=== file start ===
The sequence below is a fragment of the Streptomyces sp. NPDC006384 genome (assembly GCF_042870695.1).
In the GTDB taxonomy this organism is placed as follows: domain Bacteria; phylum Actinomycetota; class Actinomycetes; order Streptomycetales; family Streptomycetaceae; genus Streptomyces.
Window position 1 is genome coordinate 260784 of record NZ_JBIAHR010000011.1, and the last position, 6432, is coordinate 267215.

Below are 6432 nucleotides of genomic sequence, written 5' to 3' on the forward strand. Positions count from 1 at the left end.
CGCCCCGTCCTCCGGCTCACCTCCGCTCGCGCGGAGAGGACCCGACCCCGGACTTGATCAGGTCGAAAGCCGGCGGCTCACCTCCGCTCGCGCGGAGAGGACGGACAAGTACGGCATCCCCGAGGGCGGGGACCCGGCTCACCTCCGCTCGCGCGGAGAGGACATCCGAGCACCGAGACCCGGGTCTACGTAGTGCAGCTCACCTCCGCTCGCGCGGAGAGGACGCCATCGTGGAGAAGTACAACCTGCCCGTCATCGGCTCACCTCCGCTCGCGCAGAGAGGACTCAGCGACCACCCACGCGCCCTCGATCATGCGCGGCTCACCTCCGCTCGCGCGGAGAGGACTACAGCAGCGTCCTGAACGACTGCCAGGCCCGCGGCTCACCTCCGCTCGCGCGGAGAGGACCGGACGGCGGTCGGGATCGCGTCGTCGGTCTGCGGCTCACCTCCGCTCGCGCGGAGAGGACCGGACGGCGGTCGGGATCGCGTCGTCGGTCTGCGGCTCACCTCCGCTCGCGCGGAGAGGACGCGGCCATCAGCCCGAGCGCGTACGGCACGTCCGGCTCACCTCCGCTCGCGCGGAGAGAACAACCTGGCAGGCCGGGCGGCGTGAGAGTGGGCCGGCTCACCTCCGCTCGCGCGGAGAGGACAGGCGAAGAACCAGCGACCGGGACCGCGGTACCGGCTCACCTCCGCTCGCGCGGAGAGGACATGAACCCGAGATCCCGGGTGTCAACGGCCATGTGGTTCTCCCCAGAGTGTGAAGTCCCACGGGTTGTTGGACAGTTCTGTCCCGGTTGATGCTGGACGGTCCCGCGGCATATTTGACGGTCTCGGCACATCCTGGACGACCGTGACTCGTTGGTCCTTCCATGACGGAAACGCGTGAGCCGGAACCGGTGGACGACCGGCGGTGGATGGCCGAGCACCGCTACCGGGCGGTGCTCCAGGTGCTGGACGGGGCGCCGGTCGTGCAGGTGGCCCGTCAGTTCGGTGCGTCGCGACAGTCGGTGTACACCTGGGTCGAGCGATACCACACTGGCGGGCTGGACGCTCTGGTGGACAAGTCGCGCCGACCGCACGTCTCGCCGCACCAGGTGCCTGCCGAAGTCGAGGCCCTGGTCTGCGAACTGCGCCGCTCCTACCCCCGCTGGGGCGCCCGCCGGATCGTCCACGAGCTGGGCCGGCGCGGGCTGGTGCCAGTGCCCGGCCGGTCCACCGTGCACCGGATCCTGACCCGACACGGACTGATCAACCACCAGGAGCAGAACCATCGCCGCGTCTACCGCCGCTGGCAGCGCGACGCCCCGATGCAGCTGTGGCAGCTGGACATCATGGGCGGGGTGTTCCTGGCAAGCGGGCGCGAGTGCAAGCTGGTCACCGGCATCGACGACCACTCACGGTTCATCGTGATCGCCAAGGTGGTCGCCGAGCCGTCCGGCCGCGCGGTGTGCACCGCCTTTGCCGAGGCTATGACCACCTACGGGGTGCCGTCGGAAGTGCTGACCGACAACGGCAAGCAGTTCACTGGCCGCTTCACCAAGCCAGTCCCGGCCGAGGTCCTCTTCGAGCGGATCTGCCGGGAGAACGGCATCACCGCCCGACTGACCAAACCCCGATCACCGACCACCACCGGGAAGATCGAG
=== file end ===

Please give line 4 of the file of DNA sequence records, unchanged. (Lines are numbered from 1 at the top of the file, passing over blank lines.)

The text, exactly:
Below are 6432 nucleotides of genomic sequence, written 5' to 3' on the forward strand. Positions count from 1 at the left end.